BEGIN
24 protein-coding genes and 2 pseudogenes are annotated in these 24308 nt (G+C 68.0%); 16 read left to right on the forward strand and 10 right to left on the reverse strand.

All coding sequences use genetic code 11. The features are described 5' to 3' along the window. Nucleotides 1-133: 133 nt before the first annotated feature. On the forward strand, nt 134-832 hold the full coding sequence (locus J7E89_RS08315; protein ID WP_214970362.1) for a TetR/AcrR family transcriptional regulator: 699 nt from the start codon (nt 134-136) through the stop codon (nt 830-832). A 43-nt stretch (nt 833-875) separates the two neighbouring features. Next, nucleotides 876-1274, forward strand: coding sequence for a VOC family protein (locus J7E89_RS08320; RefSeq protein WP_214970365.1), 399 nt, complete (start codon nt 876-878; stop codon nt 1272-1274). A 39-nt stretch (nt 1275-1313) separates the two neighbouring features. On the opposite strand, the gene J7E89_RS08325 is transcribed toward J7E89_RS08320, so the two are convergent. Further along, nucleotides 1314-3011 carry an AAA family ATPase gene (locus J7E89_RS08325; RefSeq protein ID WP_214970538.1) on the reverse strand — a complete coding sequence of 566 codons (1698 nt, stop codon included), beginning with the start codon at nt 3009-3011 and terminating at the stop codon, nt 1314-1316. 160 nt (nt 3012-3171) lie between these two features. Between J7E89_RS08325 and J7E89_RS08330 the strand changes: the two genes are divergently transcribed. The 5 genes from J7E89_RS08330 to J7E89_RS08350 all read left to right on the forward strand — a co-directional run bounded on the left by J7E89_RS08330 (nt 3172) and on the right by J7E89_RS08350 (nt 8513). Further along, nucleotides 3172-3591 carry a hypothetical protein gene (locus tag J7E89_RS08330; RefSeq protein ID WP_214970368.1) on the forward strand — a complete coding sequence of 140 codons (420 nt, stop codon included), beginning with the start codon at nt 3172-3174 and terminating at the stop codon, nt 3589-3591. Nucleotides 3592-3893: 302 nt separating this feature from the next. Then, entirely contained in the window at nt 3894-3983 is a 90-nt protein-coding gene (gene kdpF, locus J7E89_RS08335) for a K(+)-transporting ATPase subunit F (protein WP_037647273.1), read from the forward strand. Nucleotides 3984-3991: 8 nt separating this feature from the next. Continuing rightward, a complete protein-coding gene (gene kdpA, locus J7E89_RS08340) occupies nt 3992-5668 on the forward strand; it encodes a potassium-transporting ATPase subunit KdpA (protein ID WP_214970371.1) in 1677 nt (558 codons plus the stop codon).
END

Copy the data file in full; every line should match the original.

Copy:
24 protein-coding genes and 2 pseudogenes are annotated in these 24308 nt (G+C 68.0%); 16 read left to right on the forward strand and 10 right to left on the reverse strand.

All coding sequences use genetic code 11. The features are described 5' to 3' along the window. Nucleotides 1-133: 133 nt before the first annotated feature. On the forward strand, nt 134-832 hold the full coding sequence (locus J7E89_RS08315; protein ID WP_214970362.1) for a TetR/AcrR family transcriptional regulator: 699 nt from the start codon (nt 134-136) through the stop codon (nt 830-832). A 43-nt stretch (nt 833-875) separates the two neighbouring features. Next, nucleotides 876-1274, forward strand: coding sequence for a VOC family protein (locus J7E89_RS08320; RefSeq protein WP_214970365.1), 399 nt, complete (start codon nt 876-878; stop codon nt 1272-1274). A 39-nt stretch (nt 1275-1313) separates the two neighbouring features. On the opposite strand, the gene J7E89_RS08325 is transcribed toward J7E89_RS08320, so the two are convergent. Further along, nucleotides 1314-3011 carry an AAA family ATPase gene (locus J7E89_RS08325; RefSeq protein ID WP_214970538.1) on the reverse strand — a complete coding sequence of 566 codons (1698 nt, stop codon included), beginning with the start codon at nt 3009-3011 and terminating at the stop codon, nt 1314-1316. 160 nt (nt 3012-3171) lie between these two features. Between J7E89_RS08325 and J7E89_RS08330 the strand changes: the two genes are divergently transcribed. The 5 genes from J7E89_RS08330 to J7E89_RS08350 all read left to right on the forward strand — a co-directional run bounded on the left by J7E89_RS08330 (nt 3172) and on the right by J7E89_RS08350 (nt 8513). Further along, nucleotides 3172-3591 carry a hypothetical protein gene (locus tag J7E89_RS08330; RefSeq protein ID WP_214970368.1) on the forward strand — a complete coding sequence of 140 codons (420 nt, stop codon included), beginning with the start codon at nt 3172-3174 and terminating at the stop codon, nt 3589-3591. Nucleotides 3592-3893: 302 nt separating this feature from the next. Then, entirely contained in the window at nt 3894-3983 is a 90-nt protein-coding gene (gene kdpF, locus J7E89_RS08335) for a K(+)-transporting ATPase subunit F (protein WP_037647273.1), read from the forward strand. Nucleotides 3984-3991: 8 nt separating this feature from the next. Continuing rightward, a complete protein-coding gene (gene kdpA, locus J7E89_RS08340) occupies nt 3992-5668 on the forward strand; it encodes a potassium-transporting ATPase subunit KdpA (protein ID WP_214970371.1) in 1677 nt (558 codons plus the stop codon).